For adults working in authoritarian school environments we would encourage consideration of Yoda’s challenge:

Train yourself to let go of everything you fear to lose.”

Restorative Practice is not about staff giving up their authority but is about them using it differently – the subject of our next blog.  We know that adults working in schools are faced with huge challenges, including supporting the mental health of their students.  Yoda’s insight here is that Fear leads to anger. Anger leads to hate. Hate leads to suffering”. Often if students’ fears can be clarified and addressed, more peaceful classroom relationships can be achieved.

Above all, Yoda speaks of commitment to self and others: “Do or do not, there is no try”.

RJ Working is a small organisation with huge aspirations and we take heart from Yoda’s question:

Judge me by my size, do you?”

His words are also a great reminder not to judge anyone by their age or size.  We are always learning from the children and young people we work with, their curiosity, questions and wisdom: Yoda says Truly wonderful, the mind of a child is”.  The field of Restorative Practice stretches back to ancient Maori culture in New Zealand and we believe has a long future ahead, contributing to international diplomacy as well as playground conflicts.  The Yoda comment that fits this long-term path is:

“When nine hundred years old you reach, look as good you will not”

Like him, the field of Restorative Practice is looking great at this point in its evolution.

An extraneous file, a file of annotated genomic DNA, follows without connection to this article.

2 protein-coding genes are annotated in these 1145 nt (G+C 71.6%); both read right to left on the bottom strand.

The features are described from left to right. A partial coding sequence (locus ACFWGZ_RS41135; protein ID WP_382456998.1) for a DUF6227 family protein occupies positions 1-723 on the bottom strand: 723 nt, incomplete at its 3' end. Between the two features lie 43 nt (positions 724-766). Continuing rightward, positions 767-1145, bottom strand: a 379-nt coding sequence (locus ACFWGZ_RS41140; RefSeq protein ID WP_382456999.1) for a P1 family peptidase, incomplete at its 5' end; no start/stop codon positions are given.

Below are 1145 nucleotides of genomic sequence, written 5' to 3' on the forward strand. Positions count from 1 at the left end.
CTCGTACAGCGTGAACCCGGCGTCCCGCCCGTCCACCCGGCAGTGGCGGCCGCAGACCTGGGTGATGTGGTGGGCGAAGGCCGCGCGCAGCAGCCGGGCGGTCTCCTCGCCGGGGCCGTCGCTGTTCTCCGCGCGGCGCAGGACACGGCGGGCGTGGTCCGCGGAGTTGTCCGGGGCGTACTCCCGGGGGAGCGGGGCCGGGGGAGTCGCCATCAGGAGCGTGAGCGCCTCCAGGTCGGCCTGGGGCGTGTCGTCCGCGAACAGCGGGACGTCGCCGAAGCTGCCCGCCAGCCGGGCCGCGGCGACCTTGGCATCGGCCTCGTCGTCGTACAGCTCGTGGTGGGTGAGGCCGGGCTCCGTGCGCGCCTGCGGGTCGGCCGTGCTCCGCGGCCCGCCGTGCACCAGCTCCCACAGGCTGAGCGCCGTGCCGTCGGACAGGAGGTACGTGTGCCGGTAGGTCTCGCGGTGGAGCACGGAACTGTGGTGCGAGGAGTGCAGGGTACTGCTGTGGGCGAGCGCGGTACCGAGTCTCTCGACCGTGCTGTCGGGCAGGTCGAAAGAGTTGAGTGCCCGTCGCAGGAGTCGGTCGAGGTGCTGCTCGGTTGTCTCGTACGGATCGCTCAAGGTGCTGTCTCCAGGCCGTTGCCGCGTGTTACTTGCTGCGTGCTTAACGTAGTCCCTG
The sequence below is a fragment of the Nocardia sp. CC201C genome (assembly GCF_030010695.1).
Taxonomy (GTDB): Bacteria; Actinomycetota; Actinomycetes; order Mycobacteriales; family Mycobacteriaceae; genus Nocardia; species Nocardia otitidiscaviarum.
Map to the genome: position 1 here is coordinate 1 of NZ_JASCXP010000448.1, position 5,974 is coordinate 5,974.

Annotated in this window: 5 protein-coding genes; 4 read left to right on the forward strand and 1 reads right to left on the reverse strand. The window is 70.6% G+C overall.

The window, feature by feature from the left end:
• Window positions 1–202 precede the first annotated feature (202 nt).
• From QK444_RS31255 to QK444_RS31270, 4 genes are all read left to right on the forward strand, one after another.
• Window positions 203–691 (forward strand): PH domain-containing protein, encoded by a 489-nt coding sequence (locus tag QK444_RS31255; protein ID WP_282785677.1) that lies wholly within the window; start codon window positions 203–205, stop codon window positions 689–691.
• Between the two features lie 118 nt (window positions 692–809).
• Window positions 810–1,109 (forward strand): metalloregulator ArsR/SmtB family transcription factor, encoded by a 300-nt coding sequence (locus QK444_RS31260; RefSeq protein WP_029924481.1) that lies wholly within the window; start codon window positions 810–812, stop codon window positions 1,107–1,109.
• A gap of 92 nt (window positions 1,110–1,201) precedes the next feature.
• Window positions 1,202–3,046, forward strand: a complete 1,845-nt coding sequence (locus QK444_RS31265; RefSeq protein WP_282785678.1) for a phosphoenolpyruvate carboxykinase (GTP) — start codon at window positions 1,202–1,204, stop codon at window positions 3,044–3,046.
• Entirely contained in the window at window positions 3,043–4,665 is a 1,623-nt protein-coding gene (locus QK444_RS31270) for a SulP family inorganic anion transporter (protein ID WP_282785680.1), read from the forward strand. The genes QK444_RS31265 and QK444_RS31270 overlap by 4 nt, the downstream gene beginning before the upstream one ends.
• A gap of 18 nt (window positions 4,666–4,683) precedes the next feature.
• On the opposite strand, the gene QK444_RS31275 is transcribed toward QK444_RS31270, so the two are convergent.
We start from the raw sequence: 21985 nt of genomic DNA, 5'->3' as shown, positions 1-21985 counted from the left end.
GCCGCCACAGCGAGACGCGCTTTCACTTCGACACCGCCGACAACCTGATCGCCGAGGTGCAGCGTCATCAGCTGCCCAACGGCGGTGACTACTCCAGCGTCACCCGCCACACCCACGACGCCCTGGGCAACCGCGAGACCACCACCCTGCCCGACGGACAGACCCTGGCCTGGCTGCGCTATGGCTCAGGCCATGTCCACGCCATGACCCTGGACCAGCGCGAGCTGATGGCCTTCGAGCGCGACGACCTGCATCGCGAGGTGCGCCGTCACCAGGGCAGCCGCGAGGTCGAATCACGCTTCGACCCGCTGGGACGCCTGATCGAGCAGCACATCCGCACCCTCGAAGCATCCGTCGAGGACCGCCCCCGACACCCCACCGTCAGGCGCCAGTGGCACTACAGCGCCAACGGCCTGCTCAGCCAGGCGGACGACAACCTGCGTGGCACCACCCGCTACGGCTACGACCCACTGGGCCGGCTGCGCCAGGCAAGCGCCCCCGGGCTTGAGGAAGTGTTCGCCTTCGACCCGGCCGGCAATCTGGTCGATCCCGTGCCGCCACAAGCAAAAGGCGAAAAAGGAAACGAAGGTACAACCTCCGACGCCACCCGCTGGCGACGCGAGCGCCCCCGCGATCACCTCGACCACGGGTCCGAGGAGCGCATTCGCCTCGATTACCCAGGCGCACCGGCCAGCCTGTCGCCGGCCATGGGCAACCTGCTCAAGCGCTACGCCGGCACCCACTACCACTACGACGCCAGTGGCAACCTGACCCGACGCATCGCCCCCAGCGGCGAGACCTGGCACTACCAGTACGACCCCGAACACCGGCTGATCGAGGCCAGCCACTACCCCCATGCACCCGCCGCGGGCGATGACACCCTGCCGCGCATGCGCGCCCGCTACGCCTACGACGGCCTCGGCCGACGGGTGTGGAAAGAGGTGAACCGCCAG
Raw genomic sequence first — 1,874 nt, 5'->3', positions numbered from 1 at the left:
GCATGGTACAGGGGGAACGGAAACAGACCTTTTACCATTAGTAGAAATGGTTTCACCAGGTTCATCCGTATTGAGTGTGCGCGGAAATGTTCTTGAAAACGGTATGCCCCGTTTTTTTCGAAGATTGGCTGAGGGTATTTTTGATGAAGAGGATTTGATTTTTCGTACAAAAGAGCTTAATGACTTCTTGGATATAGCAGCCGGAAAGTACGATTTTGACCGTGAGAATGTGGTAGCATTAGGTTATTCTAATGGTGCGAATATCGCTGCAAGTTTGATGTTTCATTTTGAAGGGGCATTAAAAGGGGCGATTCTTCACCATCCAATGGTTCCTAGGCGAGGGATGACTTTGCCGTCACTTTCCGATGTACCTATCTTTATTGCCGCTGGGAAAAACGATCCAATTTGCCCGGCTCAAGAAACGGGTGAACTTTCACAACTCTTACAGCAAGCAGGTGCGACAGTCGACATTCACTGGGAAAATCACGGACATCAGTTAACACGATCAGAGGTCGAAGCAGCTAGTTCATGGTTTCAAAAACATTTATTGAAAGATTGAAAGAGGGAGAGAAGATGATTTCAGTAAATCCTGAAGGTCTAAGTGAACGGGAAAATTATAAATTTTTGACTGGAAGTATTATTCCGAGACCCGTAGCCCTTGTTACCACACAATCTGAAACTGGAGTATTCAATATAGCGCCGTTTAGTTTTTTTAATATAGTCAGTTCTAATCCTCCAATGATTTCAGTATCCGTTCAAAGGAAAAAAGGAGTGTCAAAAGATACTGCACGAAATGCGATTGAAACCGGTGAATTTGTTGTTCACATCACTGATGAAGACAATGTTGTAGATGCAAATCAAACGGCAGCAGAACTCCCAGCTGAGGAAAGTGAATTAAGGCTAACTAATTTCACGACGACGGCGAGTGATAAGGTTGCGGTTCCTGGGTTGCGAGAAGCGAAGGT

Deborah Mitchell, RJ Working







Image credit: https://www.starwars.com/databank/yoda

RJ Working and Covid 19

Update 20th March

Thank you for visiting our site. Following government advice, we have suspended all of our activities in schools and colleges as of this week. We are continuing other work online, such as training programmes with adults, and will seek creative ways of remaining active throughout the coming weeks.

The team are working away from the office and working to find ways of supporting communities, schools, colleges and other partners to navigate the challenge of Covid 19 in a restorative way. We’ll remain ‘live’ on all platforms: follow us on Facebook and Twitter and please do email us with any enquiries you may have. If you have not already done so, join our mailing list here in order to receive direct offers for forthcoming programmes and news.

Take good care and we look forward to finding new connections in these difficult times.

The RJ Working team.

Schools’ Environment Conference – Autumn 2019

Read more here as linked in our Spring newsletter! Josh Rogers, lead for Climate Education and West Cornwall, attended this inspirational event in the Autumn term:

In late October, the University of Exeter hosted an inspiring conference for young people from all over Cornwall with students from more than 20 secondary schools, including Woodstock Day School from NYC. It was immensely exciting to see so many students from so many different schools coming together with such a wide understanding of the issues we face and how to collectively progress.